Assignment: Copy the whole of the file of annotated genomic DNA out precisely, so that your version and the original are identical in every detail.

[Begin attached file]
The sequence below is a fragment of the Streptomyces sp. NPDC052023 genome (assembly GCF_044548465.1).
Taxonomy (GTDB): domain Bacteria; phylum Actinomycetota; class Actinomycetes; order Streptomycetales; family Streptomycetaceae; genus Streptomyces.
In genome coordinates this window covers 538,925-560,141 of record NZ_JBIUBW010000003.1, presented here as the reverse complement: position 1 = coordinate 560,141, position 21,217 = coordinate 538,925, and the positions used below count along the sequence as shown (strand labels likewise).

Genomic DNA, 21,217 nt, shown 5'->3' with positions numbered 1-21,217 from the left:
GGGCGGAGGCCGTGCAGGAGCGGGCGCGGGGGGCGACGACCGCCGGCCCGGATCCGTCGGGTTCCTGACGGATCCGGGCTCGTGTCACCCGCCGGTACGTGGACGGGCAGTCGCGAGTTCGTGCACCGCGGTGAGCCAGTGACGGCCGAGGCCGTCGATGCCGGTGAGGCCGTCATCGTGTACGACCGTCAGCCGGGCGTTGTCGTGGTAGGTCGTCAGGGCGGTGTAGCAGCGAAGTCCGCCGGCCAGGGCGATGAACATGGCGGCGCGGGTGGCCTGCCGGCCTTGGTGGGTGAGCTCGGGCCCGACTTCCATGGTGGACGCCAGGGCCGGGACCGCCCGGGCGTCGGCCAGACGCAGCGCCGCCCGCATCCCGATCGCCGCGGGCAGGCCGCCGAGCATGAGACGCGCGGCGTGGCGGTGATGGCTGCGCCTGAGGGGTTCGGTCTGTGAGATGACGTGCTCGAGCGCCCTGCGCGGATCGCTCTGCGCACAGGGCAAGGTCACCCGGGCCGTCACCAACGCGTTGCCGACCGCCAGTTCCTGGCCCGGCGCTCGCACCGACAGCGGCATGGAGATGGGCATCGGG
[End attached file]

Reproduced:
The sequence below is a fragment of the Streptomyces sp. NPDC052023 genome (assembly GCF_044548465.1).
Taxonomy (GTDB): domain Bacteria; phylum Actinomycetota; class Actinomycetes; order Streptomycetales; family Streptomycetaceae; genus Streptomyces.
In genome coordinates this window covers 538,925-560,141 of record NZ_JBIUBW010000003.1, presented here as the reverse complement: position 1 = coordinate 560,141, position 21,217 = coordinate 538,925, and the positions used below count along the sequence as shown (strand labels likewise).

Genomic DNA, 21,217 nt, shown 5'->3' with positions numbered 1-21,217 from the left:
GGGCGGAGGCCGTGCAGGAGCGGGCGCGGGGGGCGACGACCGCCGGCCCGGATCCGTCGGGTTCCTGACGGATCCGGGCTCGTGTCACCCGCCGGTACGTGGACGGGCAGTCGCGAGTTCGTGCACCGCGGTGAGCCAGTGACGGCCGAGGCCGTCGATGCCGGTGAGGCCGTCATCGTGTACGACCGTCAGCCGGGCGTTGTCGTGGTAGGTCGTCAGGGCGGTGTAGCAGCGAAGTCCGCCGGCCAGGGCGATGAACATGGCGGCGCGGGTGGCCTGCCGGCCTTGGTGGGTGAGCTCGGGCCCGACTTCCATGGTGGACGCCAGGGCCGGGACCGCCCGGGCGTCGGCCAGACGCAGCGCCGCCCGCATCCCGATCGCCGCGGGCAGGCCGCCGAGCATGAGACGCGCGGCGTGGCGGTGATGGCTGCGCCTGAGGGGTTCGGTCTGTGAGATGACGTGCTCGAGCGCCCTGCGCGGATCGCTCTGCGCACAGGGCAAGGTCACCCGGGCCGTCACCAACGCGTTGCCGACCGCCAGTTCCTGGCCCGGCGCTCGCACCGACAGCGGCATGGAGATGGGCATCGGG